Fisherman Sues Feds forExcessive Penalties
WASHINGTON (Legal Newsline) - A former Massachusetts fisherman is suing the federal government for $15 million over penalties he says were too high from the National Oceanic and Atmospheric Office of Law Enforcement.
The suit was recently filed in United States District Court for the District of Massachusetts. Capt. Lawrence M. Yacubian, of New Bedford, is not only seeking compensatory damages, but he wants to hold NOAA accountable for its actions in this Federal Tort Claims Act suit.
He claims that he lost everything he owned because of the alleged draconian federal penalties. Yacubian is represented, pro bono, by the law firms of Hunton & Williams LLP and Burns & Levinson LLP.
The lawsuit results from an investigation by retired federal judge Charles Swartwood III, who had been hired by the Commerce Department as a Special Master to review Yacubian's complaints after members of Congress advocated his cause. The Swartwood investigation determined that Yacubian's case was not the only one with problems.
The investigation cited a number of NOAA enforcement cases that were characterized as being "overzealous, abusive or arbitrary conduct by NOAA personnel which unfairly impacted the outcome." The report said there was "a lack of supervision, oversight, and standards in the work of NOAA law enforcement."
Yacubian's case began in 1998 when he was cited by NOAA law enforcement for fishing in a restricted area and allegedly lying about the size of his catch. The Swartwood report explained that there was "credible evidence that money was NOAA's motivating objective" for prosecuting Yacubian.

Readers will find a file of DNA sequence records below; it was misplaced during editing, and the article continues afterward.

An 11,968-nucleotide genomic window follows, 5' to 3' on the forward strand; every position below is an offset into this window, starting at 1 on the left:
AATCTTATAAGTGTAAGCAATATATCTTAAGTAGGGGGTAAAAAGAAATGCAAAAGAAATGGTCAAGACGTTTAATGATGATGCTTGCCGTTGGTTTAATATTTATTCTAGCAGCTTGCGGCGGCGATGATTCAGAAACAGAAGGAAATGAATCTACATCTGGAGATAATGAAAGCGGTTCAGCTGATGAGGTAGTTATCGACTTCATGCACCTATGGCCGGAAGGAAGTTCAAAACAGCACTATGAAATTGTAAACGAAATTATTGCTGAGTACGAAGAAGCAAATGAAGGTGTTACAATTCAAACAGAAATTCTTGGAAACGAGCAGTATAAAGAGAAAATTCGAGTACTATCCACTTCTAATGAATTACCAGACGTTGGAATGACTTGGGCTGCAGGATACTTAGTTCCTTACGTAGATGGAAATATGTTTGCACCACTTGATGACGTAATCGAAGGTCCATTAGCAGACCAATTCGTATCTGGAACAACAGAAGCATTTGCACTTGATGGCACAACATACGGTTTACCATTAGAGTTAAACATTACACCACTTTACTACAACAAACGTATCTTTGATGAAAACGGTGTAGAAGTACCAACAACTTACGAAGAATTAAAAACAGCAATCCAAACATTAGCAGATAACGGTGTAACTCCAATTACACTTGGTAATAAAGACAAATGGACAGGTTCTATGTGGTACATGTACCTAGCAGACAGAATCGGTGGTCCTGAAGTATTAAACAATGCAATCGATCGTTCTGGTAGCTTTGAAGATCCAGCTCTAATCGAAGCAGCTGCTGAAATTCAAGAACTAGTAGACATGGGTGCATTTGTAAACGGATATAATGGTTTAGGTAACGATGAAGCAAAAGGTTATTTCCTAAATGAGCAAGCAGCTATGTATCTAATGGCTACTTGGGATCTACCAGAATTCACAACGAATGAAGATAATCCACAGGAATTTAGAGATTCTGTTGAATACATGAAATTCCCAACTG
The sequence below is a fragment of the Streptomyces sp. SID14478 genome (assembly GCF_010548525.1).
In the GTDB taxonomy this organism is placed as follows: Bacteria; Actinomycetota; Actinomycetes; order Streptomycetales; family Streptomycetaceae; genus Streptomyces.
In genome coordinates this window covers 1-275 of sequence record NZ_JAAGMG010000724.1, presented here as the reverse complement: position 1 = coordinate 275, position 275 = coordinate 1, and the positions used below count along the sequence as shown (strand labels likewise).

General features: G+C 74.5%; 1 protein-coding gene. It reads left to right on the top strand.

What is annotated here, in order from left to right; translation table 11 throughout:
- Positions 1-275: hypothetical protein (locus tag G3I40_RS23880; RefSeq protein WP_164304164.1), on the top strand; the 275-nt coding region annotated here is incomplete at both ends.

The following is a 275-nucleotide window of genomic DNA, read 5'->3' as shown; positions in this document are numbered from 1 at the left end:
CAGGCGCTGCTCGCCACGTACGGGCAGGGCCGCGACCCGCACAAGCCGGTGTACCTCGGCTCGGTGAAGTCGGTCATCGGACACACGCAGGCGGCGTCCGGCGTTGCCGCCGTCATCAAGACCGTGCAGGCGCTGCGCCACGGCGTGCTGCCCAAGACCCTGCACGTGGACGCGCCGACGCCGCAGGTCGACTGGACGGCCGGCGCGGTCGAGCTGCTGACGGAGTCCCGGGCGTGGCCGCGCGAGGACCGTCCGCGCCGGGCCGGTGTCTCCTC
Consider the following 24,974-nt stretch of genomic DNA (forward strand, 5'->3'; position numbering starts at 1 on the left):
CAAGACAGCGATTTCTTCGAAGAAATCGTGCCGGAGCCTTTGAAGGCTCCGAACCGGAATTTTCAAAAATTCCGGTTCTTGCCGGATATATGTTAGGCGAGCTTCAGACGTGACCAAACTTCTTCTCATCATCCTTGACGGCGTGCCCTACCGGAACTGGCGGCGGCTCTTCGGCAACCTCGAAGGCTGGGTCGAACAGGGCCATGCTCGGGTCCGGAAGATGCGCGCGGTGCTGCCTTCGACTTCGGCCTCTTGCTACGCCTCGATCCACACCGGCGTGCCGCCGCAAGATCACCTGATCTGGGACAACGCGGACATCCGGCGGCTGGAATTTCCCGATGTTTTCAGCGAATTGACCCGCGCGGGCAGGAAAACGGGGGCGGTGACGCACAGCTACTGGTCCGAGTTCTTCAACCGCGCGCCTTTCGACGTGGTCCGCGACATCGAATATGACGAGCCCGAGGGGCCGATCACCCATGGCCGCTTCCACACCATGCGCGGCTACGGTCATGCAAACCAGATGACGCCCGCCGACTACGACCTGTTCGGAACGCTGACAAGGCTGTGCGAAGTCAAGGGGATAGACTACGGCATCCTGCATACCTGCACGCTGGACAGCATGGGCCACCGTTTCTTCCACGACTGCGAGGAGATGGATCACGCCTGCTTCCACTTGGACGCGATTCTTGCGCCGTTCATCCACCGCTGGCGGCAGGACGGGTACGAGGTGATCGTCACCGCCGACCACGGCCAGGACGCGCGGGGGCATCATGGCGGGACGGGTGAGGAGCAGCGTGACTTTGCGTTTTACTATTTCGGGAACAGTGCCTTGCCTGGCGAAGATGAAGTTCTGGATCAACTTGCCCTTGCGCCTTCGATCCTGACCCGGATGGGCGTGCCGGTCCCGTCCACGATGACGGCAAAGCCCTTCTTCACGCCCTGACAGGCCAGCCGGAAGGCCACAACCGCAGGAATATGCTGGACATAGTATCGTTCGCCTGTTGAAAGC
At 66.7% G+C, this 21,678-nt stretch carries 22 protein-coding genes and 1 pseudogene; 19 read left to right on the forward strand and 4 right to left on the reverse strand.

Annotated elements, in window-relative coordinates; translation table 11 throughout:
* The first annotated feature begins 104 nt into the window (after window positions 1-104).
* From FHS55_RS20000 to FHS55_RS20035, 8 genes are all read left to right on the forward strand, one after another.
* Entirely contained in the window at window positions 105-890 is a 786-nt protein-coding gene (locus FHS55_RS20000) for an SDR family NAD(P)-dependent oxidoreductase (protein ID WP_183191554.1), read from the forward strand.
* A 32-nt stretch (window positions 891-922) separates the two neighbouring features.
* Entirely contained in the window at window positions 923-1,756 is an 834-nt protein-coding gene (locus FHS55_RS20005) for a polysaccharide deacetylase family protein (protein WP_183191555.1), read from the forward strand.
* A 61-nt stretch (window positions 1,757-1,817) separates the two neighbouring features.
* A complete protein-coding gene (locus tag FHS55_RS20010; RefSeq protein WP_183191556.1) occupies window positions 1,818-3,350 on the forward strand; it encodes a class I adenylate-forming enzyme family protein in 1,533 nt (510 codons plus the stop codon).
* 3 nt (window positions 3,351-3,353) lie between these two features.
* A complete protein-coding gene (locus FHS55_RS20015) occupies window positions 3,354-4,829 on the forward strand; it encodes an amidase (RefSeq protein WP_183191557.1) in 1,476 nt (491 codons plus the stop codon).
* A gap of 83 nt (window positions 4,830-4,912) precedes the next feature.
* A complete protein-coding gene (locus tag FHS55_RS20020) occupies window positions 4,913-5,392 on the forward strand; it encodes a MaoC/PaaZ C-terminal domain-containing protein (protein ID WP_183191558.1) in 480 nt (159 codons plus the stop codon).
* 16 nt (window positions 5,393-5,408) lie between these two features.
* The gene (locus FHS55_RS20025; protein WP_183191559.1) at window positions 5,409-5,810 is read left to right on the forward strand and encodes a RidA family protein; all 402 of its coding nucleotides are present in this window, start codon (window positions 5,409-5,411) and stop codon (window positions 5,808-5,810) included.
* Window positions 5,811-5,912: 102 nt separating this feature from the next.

Fines collected from fishermen are purportedly deposited into NOAA's Asset Forfeiture Fund. An inspector general report, unrelated to the Swartwood report, revealed abuses in the fund. Funds were used to purchase "luxurious" undercover vessels, 202 vehicles for a staff of 172, and trips around the world.
Gary Locke, who was the Commerce Secretary at the time, issued an apology in 2011, after the Swartwood report was released. Locke, who is now ambassador to China, said then that "NOAA's actions overstepped the bounds of propriety and fairness in ways that had a material impact on the outcome of (Yacubian's) case." He ordered $400,000 to be returned to Yacubian, who says that amount isn't enough.
"By forcing NOAA to face the consequences of its actions, I hope to deter the agency from continuing its egregious conduct and to remedy the harm it has done to my family and me," Yacubian said.